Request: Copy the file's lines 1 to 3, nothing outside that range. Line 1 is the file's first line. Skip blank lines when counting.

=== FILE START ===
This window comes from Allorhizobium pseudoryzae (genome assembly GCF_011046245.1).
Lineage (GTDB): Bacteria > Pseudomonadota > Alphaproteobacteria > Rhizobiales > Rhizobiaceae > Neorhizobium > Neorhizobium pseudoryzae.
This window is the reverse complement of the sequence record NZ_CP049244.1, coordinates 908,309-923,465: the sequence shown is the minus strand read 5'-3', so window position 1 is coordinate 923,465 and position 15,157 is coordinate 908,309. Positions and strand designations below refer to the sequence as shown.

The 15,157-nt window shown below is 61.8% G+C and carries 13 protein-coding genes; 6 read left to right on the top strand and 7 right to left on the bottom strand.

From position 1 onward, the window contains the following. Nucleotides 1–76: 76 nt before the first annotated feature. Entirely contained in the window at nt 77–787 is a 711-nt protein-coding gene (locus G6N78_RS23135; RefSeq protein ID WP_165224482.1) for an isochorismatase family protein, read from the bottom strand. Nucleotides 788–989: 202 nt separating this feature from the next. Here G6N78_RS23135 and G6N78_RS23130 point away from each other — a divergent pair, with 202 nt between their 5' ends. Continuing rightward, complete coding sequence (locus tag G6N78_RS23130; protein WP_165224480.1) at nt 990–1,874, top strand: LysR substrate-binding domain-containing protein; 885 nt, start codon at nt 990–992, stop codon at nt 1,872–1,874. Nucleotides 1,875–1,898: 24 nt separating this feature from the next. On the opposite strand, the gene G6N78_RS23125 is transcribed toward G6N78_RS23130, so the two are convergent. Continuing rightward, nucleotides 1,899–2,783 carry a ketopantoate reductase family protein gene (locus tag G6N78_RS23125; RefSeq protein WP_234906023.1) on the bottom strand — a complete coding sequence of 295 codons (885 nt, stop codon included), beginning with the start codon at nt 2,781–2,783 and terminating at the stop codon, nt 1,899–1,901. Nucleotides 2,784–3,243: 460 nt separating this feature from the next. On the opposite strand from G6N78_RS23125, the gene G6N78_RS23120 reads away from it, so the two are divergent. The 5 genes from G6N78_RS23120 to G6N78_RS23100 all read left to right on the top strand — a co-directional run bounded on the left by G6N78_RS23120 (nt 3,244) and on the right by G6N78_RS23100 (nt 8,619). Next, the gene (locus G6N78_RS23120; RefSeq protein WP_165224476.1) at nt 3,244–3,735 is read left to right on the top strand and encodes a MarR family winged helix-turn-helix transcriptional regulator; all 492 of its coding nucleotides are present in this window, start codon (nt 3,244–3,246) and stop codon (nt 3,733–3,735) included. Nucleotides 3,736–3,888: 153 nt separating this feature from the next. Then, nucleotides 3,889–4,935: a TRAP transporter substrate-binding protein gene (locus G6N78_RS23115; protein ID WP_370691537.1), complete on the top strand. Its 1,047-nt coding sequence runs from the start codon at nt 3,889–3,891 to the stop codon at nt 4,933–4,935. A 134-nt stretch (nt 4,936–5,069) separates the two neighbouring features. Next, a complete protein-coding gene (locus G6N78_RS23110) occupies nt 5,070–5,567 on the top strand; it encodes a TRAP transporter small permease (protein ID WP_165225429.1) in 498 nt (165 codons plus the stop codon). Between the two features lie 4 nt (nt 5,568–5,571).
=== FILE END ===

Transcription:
This window comes from Allorhizobium pseudoryzae (genome assembly GCF_011046245.1).
Lineage (GTDB): Bacteria > Pseudomonadota > Alphaproteobacteria > Rhizobiales > Rhizobiaceae > Neorhizobium > Neorhizobium pseudoryzae.
This window is the reverse complement of the sequence record NZ_CP049244.1, coordinates 908,309-923,465: the sequence shown is the minus strand read 5'-3', so window position 1 is coordinate 923,465 and position 15,157 is coordinate 908,309. Positions and strand designations below refer to the sequence as shown.